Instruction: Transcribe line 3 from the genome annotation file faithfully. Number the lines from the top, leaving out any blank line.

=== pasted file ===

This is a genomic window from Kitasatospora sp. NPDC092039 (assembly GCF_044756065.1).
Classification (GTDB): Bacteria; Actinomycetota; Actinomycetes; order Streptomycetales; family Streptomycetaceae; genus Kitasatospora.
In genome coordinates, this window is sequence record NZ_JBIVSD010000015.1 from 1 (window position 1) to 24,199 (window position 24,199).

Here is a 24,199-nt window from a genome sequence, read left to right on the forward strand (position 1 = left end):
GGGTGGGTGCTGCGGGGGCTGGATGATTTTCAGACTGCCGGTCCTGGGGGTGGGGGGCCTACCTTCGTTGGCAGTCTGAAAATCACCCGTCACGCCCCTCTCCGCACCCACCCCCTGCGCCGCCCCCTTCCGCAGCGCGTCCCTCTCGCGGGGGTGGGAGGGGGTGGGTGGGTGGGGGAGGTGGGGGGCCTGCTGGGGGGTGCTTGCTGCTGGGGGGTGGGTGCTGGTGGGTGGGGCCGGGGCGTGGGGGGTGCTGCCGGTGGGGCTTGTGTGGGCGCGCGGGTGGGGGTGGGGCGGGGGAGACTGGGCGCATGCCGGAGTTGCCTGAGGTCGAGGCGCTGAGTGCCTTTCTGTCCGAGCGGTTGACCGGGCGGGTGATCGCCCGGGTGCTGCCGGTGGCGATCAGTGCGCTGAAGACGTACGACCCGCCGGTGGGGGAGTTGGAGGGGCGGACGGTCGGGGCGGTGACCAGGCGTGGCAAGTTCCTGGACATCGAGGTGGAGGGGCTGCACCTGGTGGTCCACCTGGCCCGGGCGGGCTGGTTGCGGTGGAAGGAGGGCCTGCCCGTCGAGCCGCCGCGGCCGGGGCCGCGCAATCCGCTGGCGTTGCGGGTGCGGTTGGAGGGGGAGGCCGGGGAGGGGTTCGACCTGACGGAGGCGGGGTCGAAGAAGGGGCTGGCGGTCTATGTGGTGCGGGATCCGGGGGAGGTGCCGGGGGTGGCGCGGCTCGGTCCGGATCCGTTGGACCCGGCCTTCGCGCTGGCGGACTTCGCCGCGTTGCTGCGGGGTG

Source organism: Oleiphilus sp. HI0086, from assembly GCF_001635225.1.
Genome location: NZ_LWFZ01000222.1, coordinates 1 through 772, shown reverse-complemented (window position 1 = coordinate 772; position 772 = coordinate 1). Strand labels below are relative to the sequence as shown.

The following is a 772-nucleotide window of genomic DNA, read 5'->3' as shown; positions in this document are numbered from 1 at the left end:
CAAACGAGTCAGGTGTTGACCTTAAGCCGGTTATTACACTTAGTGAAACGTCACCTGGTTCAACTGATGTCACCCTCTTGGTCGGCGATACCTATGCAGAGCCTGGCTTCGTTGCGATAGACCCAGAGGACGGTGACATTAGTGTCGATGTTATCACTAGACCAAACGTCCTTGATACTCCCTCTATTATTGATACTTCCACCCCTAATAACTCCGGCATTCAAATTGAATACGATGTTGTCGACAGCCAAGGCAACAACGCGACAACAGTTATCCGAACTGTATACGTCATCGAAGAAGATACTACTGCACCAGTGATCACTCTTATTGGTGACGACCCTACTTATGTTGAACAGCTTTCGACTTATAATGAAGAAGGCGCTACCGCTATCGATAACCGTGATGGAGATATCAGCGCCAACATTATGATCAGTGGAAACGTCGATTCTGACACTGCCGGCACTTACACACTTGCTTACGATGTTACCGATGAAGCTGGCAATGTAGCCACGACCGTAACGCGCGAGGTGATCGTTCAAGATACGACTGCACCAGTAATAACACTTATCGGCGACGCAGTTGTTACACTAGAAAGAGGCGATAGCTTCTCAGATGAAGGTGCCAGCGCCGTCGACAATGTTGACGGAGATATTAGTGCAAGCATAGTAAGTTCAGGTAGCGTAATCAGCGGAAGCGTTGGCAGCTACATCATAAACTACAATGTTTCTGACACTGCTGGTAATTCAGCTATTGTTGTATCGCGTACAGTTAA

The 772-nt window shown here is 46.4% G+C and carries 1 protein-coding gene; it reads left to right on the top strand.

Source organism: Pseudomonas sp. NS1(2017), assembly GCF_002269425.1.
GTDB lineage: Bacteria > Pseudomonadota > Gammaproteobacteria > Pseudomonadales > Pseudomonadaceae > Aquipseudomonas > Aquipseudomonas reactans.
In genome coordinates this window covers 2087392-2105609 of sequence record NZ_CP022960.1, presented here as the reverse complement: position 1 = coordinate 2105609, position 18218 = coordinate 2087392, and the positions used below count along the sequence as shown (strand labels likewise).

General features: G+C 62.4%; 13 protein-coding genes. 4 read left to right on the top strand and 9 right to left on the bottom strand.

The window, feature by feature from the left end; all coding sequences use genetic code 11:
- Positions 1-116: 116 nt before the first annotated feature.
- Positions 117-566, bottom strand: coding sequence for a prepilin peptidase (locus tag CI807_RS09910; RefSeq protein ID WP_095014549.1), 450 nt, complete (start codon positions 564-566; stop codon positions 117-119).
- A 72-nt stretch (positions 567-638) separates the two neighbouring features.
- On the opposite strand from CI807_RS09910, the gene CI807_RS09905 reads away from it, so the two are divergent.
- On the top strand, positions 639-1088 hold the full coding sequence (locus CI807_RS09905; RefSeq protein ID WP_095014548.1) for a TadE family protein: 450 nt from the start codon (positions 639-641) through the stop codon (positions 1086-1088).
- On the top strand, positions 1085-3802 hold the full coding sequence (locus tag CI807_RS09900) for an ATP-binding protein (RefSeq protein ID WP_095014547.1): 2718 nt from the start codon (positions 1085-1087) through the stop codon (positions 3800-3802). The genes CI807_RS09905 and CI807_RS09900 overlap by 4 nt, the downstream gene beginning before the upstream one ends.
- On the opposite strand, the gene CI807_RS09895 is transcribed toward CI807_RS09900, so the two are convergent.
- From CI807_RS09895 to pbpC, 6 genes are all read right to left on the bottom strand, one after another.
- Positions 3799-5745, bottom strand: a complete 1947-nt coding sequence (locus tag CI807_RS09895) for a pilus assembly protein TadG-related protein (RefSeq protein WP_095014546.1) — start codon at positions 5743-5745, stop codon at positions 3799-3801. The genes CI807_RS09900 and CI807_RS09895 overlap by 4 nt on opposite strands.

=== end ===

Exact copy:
In genome coordinates, this window is sequence record NZ_JBIVSD010000015.1 from 1 (window position 1) to 24,199 (window position 24,199).